Budgeting tips for beginners

Budgeting tips for beginners

Creating a written budget helps you to make healthier choices with your money and accomplish your goals.  But what is the best way to get started?

A budget is a roadmap for where you want your life and your money to go.  Far from holding you back, a budget helps to achieve the life you’ve been chasing through making the most of your income. A budget assigns every dollar of your income a job – and you get to choose where it goes.  It encourages responsible spending through self-imposed limits for items like online shopping, eating out and entertainment.

Formulating a personalised budget is crucial to developing the proper spending habits, setting aside money for the long term, and guaranteeing the money in your bank account goes where it will make the biggest impact. Here are our best tips to making a budget work for you:

1. Keep it simple

When planning a budget for the first time, try to keep it as simple as possible. This way, it’s not overwhelming and you’ll find it easier to maintain the discipline. Budgeting often suggests images of complicated spreadsheets. Instead grab a piece of paper and put how much your take-home pay is at the top – easy done.  Next list down the Big 3 – Food, Shelter (including utilities) and Transportation costs – these are your most important expenses. Follow this up with a bit of spending money (otherwise your new budgeting habit won’t last long) and then your regular payments for credit cards, car loans, personal loans and BNPL (learn here how to get out of debt]).  The key factor is that every dollar must be given a job on paper before your pay hits your bank account.  Then simply follow the plan – if it’s not on the budget then it is not part of your goals.  A budget should follow this simple format but remember it will be different each pay cycle, so you’ll need to re-design it as you go along. 

2. Plan your budget around your pay cycle

If you get paid weekly, then base your budget on a week.  If you are paid monthly, then create a monthly budget.  Understand that the concepts of budgeting are easy, however it’s going to take some trial and error – so go easy on yourself and adjust as you learn.

You’ll soon become accustomed with organising your budget around your responsibilities, your lifestyle, and your money goals.

3. Include a Miscellaneous Category

A budget can always use a miscellaneous category – it essential regardless of your income level because, well, life happens. Having a miscellaneous category stops you “borrowing” (really stealing), from your food money, or worse, from your savings when you are tempted to blow the entertainment or clothing budget.  Stay on track and remember that the budget is your written plan for getting where you want to go.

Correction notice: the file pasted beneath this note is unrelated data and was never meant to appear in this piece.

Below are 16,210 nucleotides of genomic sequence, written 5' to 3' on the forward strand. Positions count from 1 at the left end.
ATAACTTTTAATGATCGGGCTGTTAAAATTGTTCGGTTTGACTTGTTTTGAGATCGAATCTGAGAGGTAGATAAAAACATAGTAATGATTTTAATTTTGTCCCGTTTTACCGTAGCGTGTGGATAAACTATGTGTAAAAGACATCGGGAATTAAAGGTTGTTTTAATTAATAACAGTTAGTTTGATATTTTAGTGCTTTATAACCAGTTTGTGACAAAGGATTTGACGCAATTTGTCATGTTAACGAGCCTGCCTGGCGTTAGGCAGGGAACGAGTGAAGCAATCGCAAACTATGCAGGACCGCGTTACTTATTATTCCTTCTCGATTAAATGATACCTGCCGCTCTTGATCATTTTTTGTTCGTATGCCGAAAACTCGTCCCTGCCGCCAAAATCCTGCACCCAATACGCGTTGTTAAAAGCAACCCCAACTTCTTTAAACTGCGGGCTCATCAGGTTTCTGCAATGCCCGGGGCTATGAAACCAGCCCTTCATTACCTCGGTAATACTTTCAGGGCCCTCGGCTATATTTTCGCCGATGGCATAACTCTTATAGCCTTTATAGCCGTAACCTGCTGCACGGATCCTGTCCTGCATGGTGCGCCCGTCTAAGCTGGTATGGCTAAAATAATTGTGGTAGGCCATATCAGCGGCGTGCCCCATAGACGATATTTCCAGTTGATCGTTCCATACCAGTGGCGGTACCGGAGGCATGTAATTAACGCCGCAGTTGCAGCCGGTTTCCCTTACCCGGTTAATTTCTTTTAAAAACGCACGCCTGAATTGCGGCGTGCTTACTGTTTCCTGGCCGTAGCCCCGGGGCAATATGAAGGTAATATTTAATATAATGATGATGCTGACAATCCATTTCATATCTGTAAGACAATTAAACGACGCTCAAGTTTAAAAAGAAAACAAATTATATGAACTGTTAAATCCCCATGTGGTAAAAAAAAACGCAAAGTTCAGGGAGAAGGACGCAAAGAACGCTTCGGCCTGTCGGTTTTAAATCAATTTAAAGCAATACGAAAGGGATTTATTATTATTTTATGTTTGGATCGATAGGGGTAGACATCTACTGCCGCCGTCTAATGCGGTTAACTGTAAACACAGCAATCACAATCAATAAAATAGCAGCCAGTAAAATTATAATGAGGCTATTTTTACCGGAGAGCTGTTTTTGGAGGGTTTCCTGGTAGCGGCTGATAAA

4. Get High Definition clear on your money goals

Your money goals need to be crystal clear, agreed with your partner, and stuck on the fridge, bathroom mirror or both.  Without clarity and regular reflection on your goals (this is your Why) the motivation for completing a budget can disappear fast.  These are your most important money goals, so once you are clear then it’s time to manage your budget towards achieving them. Whether it’s paying off all your debts (credit cards, personal loans, car, and student loans), saving the deposit for your home, building a stash for the next family holiday, or saving for retirement, creating a written budget will get you on track and make it happen.

5. Build an emergency fund

Emergencies can arise anytime, and they cannot be avoided.  That’s why you should plan for them.  Creating an emergency fund enables you to have money set aside for when life happens.  It empowers you to pay for things like a medical emergency, a new tyre or car repair, or an oversized and unexpected bill, without having to depend on debt.  With an emergency fund you’re combat-ready, otherwise an emergency can blow up all the hard work you’ve done on your budget.

Having an emergency fund in place feels amazing – aim to get $1,000 set aside (not in your regular bank account) as quickly as possible.  “One thousand dollars doesn’t cover much,” I hear you say.  You’re right, but this is only your starter emergency fund, and it will stop you creating more debt when things happen.  Also, once you’ve cleared all your non-home loan debt, this should then be built up to represent 3-6 months of regular expenses.

Put simply budgeting will get you where you want to go.  It is one of the key habits that everyday millionaires use to take gain clarity, take control, and win with money.  Budgeting also helps you gain visibility on your spending habits—good and bad—then you can maintain or correct them respectively.  Your budget is also a great reality check to look at any expenses you can reduce or do without and have an accurate picture of the money coming and going.

Finally, budgeting will equip you for any unexpected expenses or financial setbacks and put you on the path to achieving your goals. Understanding your finances through the lens of budgeting in essential if you want to win with money. 

“Money is a terrible master but an excellent servant.”
P.T. Barnum
American author